- Any closet or room containing computer network equipment, phone system equipment, etc. should not be used for storage. Why is this important? Because the moment a room or closet is accessible for storage, the number of people who will be opening the door becomes unpredictable. The equipment in that space would allow easy access to all the data that flows through the school. A common mistake schools make, is to use these network/electrical closets to store cleaning supplies. Cleaners are usually very friendly and trying to help people, as well as maintain safety. So, if I wanted to access the closet and exploit the network, I would create a spill of liquid and wait for the cleaner to get into the closet. I might even distract them long enough to slide a small piece of paper between the lock and door jamb. The cleaner is doing their job, and I have gained access to the space after the cleaner is finished.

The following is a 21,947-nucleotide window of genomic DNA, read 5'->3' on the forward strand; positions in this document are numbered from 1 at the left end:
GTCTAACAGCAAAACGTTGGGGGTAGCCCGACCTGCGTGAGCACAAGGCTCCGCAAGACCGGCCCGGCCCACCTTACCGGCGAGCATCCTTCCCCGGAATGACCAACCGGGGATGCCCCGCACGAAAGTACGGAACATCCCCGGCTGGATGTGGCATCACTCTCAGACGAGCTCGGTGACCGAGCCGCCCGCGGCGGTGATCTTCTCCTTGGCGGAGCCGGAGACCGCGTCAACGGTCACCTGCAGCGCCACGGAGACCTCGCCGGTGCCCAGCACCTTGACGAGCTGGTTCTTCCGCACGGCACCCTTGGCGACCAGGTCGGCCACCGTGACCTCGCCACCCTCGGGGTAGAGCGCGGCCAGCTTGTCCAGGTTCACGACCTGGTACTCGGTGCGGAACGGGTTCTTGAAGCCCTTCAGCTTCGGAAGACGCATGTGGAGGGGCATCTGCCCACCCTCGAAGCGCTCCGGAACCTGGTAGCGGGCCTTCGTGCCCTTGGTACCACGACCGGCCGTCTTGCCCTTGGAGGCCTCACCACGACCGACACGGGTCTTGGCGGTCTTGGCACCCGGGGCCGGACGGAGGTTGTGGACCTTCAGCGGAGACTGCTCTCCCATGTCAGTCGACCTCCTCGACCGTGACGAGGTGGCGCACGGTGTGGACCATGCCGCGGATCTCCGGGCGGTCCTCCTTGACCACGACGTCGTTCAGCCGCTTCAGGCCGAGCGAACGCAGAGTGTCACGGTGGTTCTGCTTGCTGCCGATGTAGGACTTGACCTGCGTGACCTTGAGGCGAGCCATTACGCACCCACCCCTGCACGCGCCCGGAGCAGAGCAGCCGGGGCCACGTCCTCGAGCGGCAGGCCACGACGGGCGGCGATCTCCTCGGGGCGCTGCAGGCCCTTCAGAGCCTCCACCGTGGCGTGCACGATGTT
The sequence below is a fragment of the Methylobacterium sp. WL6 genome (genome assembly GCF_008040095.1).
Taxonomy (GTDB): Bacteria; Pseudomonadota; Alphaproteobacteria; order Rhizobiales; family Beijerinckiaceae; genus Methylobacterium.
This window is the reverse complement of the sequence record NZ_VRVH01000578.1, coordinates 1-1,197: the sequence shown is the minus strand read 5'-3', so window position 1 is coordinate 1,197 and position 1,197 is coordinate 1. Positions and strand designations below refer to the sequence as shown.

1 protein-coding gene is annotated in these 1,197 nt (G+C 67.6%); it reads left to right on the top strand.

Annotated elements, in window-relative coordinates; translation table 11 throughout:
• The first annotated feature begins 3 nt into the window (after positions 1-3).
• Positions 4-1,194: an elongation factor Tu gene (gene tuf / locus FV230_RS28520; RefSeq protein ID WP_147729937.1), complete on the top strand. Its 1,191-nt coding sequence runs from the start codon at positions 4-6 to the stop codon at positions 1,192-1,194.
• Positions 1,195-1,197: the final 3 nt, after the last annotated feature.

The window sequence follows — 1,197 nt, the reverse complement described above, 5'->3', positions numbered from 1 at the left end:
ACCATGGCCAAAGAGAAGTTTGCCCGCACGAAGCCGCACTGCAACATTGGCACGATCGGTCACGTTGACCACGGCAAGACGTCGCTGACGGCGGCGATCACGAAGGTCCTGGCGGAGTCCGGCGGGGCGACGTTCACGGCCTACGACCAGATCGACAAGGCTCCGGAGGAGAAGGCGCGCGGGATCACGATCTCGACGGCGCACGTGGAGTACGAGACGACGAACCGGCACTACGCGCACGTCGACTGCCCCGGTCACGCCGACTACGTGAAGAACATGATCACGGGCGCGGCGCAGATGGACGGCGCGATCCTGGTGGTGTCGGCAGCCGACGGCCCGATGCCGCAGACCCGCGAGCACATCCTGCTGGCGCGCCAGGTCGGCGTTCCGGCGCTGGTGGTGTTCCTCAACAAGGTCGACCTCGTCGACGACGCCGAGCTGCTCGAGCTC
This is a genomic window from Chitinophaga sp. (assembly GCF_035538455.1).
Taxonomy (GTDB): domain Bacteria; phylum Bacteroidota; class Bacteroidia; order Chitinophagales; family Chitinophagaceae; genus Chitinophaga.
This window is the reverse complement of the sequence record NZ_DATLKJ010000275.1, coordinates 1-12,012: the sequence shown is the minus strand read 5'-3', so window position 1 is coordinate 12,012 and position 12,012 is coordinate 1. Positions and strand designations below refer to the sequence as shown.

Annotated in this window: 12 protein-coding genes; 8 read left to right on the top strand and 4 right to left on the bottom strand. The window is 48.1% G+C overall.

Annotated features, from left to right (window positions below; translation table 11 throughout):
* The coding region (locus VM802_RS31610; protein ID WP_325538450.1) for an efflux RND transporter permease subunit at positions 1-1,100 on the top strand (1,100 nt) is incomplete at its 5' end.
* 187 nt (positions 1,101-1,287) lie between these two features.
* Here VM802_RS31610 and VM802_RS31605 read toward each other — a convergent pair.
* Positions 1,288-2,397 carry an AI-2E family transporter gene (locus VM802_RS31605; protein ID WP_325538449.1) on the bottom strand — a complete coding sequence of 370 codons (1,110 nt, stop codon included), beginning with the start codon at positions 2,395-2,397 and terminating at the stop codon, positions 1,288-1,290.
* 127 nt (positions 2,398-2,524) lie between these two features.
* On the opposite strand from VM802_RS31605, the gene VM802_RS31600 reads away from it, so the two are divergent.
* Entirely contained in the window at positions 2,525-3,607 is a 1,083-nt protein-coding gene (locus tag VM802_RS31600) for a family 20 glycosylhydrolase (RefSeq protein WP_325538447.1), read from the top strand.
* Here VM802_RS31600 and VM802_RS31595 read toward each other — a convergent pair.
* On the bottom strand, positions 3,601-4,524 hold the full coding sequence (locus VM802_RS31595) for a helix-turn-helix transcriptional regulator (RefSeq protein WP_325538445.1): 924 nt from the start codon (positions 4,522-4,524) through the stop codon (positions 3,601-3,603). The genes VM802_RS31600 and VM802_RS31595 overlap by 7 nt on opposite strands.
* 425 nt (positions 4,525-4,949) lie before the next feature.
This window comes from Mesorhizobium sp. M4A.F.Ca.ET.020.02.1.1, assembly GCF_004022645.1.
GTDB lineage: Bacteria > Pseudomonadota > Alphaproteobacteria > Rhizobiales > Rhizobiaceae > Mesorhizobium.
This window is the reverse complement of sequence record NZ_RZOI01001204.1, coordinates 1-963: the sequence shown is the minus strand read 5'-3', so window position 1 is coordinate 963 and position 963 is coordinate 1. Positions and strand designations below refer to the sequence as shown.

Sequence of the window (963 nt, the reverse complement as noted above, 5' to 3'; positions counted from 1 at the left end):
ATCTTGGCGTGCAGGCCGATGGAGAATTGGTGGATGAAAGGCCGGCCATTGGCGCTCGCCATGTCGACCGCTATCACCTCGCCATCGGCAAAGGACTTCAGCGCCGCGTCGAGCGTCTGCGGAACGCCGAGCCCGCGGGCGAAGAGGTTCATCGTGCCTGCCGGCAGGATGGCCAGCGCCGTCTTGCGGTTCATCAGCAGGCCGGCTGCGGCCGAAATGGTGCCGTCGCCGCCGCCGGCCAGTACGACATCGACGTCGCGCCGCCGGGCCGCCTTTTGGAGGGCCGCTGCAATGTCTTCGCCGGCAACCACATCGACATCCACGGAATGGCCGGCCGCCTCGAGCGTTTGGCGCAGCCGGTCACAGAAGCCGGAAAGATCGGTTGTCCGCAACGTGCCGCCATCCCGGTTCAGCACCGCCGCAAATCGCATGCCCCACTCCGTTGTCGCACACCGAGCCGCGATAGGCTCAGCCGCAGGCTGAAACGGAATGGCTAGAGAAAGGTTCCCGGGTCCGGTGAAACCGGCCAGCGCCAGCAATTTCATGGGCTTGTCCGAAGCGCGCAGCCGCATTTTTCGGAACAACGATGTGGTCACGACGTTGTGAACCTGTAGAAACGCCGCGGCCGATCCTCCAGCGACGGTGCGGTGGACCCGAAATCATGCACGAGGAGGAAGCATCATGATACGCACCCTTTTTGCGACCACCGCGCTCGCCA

- Guests/Parents should have their own network. It goes without saying that allowing anyone aside from students and employees on the academic network is risky. A guest network SSID is highly recommended if the public or parents are allowed to use the WiFi. The more I consider this, the more I believe that a better policy is to simply improve the mobile network reception, and direct people to use their own data. A school can invest in repeaters and other technology to make the mobile signals from various providers strong and robust. Schools can also use services like Kajeet to deploy better mobile access. In many cases, schools qualify for FREE mobile hotspots. Why spend time and resources giving the public and parents access to limited and/or filtered academic networks anyway? Using mobile reduces the chances of a data breach, and virtually eliminates the liability a school would incur.